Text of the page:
The European Union (EU) consists of 27 member states. Each member state is party to the founding treaties of the union and thereby shares in the privileges and obligations of membership. Unlike members of other international organisations, the member states of the EU have agreed by treaty to shared sovereignty through the institutions of the European Union in some (but by no means all) aspects of government.
Member states must agree unanimously for the EU to adopt some policies; for others, collective decision making is by qualified majority voting. Subsidiarity, meaning that decisions are taken collectively if and only if they can not realistically be taken individually, is a founding principle of the EU. In the 1950s, six core states founded the EU’s predecessor European Communities (Belgium, France, Italy, Luxembourg, the Netherlands, and West Germany).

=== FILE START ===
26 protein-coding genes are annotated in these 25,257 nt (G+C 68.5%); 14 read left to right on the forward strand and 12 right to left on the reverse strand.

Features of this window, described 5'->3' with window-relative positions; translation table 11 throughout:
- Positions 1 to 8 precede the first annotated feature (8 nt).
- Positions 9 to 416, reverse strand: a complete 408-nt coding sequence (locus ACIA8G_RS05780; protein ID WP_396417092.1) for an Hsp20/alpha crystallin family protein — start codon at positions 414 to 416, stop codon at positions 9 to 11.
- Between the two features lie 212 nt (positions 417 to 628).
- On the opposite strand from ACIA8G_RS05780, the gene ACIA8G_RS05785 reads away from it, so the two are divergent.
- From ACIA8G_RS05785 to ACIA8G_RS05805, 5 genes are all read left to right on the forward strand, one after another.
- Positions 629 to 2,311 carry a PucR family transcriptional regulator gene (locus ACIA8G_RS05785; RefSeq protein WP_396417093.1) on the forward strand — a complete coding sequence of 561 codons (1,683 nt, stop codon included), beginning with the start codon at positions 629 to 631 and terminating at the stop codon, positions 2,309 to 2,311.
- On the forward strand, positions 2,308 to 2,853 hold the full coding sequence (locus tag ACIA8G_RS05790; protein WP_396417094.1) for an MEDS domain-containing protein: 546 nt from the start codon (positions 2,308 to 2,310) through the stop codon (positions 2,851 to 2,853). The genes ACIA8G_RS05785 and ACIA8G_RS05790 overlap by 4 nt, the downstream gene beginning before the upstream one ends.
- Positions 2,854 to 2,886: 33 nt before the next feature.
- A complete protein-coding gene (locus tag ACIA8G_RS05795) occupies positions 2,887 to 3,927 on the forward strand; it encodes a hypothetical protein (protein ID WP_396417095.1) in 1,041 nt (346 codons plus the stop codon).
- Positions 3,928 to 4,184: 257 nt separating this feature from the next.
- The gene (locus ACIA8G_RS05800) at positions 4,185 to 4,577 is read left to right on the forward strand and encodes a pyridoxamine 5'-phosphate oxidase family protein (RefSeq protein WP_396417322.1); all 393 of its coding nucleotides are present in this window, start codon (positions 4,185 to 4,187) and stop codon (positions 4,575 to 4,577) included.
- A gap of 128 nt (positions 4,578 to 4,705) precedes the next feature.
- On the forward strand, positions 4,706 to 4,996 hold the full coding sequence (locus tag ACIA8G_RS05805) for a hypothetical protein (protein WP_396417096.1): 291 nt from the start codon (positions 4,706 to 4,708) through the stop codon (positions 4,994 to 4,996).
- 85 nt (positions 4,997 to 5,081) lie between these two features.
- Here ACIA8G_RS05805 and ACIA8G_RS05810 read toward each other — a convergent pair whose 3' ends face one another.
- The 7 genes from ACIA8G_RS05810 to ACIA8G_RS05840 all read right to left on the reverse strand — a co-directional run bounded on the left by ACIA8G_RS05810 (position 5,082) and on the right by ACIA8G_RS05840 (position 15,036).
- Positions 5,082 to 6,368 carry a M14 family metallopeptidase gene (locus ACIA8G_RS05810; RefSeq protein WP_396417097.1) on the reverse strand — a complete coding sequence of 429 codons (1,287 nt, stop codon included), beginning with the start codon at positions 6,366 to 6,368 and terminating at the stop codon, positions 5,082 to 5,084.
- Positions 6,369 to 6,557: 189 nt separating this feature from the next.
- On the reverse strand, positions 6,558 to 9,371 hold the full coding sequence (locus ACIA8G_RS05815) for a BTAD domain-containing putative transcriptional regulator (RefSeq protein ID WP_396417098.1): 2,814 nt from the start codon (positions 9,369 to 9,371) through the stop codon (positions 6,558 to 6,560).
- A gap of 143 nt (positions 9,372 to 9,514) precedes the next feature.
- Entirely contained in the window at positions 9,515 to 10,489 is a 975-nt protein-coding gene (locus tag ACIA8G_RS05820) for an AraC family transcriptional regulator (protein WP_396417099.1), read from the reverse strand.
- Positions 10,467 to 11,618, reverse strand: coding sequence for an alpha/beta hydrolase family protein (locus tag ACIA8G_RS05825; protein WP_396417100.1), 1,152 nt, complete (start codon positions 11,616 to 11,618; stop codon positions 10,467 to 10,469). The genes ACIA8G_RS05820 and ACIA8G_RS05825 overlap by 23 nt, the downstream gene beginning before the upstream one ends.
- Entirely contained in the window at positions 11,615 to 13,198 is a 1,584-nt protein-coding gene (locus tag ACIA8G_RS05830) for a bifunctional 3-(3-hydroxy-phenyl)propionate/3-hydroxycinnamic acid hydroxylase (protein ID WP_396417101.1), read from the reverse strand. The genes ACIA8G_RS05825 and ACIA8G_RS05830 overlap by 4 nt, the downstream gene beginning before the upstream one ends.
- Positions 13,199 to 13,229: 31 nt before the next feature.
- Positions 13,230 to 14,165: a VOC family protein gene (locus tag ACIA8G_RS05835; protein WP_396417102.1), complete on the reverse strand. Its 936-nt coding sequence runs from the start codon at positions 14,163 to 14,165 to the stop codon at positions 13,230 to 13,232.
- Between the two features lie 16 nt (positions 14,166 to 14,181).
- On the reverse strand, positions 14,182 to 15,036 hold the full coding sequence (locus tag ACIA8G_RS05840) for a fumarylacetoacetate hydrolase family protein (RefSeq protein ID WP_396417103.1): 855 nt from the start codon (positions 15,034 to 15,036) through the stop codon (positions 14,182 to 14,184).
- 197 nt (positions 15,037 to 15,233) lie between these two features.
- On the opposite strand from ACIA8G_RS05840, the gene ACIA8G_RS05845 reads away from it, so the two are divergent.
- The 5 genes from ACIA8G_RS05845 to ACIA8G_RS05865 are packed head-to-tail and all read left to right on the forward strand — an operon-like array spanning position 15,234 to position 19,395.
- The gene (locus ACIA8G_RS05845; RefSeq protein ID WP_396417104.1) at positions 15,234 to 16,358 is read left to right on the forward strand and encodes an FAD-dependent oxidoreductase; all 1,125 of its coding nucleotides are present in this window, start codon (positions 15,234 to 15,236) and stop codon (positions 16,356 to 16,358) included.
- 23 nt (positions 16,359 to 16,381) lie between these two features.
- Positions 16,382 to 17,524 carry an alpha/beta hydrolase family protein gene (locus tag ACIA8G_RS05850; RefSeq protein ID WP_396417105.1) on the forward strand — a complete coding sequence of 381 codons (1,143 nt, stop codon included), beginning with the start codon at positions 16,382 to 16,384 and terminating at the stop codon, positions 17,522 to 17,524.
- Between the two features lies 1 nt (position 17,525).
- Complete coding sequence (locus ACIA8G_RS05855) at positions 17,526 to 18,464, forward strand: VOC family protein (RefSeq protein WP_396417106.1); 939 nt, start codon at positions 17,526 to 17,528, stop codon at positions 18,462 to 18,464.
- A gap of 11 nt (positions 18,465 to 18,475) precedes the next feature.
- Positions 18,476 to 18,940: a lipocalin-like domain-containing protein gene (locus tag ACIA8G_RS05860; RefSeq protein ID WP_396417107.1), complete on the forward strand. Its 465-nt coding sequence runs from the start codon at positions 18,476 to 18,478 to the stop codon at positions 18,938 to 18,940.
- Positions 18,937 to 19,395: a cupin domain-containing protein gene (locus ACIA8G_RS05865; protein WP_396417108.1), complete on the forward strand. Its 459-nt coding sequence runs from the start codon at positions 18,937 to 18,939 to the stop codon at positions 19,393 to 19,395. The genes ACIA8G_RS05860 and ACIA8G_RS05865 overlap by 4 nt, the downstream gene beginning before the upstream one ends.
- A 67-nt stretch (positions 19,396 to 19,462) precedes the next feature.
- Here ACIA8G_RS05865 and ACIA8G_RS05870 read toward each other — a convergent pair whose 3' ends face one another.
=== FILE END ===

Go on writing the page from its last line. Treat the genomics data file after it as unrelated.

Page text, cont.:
“Map of the EU” remaining states have acceded in subsequent enlargements. To accede, a state must fulfill the political and economic requirements known as the Copenhagen criteria, which require a candidate to have a democratic, free-market government together with the corresponding freedoms and institutions, and respect for the rule of law. Enlargement of the Union is also contingent upon the consent of all existing members and the candidate’s adoption of the existing body of EU law, known as the acquis communautaire.
Until 2020, no member state had ever withdrawn or been suspended from the EU, though some semi-autonomous areas or dependent territories had previously left. The UK government invoked Article 50 of the Treaty on European Union on 29 March 2017 to formally initiate the Brexit process. Completion occurred on 31 January 2020 (at 23:00 London time),  with all other arrangements remained in place during a transition period, which ended at 23:00 GMT on the 31 December 2020, while future trading arrangements were discussed.